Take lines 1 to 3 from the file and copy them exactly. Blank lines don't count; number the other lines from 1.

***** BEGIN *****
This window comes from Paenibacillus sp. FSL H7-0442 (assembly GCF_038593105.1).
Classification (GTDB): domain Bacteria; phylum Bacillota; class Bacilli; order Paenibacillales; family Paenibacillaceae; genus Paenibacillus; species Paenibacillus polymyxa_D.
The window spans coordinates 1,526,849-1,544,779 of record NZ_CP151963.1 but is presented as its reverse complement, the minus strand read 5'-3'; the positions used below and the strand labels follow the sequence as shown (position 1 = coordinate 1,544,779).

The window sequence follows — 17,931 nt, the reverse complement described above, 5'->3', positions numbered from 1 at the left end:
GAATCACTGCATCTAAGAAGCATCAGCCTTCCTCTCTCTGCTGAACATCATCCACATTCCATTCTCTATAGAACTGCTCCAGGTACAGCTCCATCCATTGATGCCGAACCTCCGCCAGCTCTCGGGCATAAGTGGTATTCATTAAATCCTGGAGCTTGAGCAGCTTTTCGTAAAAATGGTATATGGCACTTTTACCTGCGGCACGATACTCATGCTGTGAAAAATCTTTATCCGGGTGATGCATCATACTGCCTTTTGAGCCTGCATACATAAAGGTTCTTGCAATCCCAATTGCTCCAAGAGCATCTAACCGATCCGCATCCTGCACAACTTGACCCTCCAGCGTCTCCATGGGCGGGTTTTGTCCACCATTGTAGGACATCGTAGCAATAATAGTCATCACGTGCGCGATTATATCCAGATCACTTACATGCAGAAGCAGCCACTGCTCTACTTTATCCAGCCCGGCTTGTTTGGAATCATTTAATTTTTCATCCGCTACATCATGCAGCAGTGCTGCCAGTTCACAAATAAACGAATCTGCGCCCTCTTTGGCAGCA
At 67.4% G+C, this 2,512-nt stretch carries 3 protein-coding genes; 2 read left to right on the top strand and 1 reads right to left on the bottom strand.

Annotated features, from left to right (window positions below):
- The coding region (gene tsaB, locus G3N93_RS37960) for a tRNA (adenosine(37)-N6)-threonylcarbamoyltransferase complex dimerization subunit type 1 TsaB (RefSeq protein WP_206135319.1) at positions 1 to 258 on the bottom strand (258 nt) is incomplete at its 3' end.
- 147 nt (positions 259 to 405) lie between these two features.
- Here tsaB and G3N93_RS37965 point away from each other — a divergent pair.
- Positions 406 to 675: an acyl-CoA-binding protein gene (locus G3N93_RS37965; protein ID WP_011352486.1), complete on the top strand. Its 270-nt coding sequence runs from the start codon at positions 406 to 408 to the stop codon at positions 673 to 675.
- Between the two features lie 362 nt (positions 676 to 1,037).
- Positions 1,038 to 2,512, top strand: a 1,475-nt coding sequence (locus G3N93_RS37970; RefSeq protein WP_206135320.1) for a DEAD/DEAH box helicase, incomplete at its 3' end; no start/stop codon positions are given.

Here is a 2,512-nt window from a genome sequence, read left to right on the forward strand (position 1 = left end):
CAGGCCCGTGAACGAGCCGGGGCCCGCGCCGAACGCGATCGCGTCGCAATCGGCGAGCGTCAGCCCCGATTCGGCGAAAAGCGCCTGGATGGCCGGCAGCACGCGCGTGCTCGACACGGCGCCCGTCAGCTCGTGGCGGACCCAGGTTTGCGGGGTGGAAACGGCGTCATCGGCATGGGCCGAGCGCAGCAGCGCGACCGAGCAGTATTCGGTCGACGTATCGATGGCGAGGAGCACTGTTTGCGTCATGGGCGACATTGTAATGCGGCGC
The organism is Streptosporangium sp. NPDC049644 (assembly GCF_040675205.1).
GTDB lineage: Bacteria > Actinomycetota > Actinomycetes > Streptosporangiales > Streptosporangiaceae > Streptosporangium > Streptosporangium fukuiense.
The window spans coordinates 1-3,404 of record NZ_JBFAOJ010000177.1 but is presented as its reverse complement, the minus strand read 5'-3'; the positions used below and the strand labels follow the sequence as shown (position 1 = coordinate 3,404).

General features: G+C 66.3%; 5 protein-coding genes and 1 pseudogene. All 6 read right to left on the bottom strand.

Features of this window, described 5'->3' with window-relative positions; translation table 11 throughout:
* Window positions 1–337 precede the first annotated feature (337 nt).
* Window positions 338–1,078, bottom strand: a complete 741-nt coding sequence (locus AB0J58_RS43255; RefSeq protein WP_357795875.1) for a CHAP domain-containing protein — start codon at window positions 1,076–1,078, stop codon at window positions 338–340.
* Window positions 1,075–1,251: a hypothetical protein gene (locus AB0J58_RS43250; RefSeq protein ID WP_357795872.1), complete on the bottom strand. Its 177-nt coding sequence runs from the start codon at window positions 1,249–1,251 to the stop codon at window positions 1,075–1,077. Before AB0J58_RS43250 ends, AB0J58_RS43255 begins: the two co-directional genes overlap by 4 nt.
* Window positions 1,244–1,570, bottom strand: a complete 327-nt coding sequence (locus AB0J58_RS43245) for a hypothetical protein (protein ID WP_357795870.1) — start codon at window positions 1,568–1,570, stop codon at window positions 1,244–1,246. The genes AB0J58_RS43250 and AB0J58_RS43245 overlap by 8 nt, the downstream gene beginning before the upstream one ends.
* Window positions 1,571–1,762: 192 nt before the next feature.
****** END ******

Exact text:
This window comes from Paenibacillus sp. FSL H7-0442 (assembly GCF_038593105.1).
Classification (GTDB): domain Bacteria; phylum Bacillota; class Bacilli; order Paenibacillales; family Paenibacillaceae; genus Paenibacillus; species Paenibacillus polymyxa_D.
The window spans coordinates 1,526,849-1,544,779 of record NZ_CP151963.1 but is presented as its reverse complement, the minus strand read 5'-3'; the positions used below and the strand labels follow the sequence as shown (position 1 = coordinate 1,544,779).